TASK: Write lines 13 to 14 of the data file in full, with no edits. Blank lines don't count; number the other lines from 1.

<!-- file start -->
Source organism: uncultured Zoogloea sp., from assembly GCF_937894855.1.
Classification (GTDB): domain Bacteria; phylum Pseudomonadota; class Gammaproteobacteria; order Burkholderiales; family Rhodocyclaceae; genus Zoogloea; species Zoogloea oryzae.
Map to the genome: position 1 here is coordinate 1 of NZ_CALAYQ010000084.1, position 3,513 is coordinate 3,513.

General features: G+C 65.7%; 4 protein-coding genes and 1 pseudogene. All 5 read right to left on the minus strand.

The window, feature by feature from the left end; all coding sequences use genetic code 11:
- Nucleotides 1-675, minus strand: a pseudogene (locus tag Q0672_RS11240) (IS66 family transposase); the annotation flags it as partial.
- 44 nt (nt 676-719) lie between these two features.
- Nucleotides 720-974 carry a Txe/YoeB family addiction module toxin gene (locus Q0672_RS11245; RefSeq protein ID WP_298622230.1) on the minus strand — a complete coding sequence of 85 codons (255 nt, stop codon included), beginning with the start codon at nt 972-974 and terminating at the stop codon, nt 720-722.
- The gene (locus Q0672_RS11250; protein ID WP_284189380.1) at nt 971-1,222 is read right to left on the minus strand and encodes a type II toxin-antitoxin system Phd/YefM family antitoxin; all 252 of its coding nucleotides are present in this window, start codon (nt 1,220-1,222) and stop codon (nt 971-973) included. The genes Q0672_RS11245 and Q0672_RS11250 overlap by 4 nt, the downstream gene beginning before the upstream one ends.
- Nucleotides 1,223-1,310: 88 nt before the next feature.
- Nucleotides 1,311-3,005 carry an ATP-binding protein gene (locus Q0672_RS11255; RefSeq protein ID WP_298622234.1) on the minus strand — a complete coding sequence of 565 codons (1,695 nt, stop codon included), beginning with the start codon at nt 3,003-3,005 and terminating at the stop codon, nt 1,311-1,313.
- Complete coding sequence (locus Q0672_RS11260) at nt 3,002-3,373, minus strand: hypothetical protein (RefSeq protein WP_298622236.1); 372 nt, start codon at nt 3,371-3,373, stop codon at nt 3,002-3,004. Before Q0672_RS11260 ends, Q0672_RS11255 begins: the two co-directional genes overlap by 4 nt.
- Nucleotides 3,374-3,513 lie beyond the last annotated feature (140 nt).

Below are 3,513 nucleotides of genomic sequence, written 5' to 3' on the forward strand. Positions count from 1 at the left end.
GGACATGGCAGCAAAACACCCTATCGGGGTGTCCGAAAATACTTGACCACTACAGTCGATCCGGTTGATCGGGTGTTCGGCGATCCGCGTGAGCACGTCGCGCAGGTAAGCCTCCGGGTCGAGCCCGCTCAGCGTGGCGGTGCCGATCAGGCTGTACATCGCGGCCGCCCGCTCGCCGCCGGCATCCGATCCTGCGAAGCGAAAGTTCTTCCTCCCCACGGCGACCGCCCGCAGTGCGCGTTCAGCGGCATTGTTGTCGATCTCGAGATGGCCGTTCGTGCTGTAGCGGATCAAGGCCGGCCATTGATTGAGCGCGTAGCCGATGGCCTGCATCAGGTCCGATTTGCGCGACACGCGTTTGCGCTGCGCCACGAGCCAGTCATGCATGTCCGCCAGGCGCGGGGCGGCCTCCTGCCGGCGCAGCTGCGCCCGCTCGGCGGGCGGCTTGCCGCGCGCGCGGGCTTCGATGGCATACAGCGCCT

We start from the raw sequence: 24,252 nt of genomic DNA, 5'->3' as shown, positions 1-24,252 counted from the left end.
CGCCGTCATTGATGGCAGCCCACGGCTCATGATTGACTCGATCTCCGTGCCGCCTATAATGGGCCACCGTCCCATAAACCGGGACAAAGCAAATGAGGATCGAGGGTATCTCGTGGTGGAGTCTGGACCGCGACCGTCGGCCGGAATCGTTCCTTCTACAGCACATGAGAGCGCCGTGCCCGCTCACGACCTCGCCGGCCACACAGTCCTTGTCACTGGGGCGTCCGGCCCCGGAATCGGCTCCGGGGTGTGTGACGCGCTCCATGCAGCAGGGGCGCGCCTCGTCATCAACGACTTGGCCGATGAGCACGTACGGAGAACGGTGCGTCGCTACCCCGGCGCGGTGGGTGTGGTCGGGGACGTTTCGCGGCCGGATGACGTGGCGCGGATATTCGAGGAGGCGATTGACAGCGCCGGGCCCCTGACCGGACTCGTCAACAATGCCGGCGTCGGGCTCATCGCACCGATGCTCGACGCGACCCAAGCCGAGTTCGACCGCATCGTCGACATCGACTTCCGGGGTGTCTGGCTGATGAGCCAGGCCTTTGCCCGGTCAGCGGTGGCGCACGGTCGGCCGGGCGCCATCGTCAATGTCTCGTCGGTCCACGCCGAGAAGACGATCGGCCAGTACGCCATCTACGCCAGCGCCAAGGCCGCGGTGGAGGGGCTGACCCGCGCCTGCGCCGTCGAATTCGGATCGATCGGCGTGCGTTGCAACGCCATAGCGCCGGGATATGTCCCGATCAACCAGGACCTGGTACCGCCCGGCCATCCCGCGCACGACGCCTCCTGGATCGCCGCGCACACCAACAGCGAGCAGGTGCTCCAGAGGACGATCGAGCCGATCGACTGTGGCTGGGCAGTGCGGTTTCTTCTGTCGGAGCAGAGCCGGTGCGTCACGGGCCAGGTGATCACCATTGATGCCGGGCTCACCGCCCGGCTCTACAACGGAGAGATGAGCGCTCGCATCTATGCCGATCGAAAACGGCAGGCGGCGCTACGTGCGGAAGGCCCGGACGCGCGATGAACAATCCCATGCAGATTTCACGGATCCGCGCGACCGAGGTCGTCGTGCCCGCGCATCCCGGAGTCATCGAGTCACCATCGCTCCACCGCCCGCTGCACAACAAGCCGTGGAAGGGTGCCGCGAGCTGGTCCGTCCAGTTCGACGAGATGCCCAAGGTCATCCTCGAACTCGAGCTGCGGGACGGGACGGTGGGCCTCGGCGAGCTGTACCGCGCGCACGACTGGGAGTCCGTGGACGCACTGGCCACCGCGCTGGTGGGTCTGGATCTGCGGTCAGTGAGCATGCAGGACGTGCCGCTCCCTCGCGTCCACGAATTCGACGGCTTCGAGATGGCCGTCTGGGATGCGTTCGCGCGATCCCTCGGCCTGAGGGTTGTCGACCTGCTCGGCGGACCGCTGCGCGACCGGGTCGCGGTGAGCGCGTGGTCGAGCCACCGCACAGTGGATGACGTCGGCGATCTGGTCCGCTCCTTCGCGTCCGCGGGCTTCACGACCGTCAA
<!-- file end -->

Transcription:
- Nucleotides 3,374-3,513 lie beyond the last annotated feature (140 nt).

Below are 3,513 nucleotides of genomic sequence, written 5' to 3' on the forward strand. Positions count from 1 at the left end.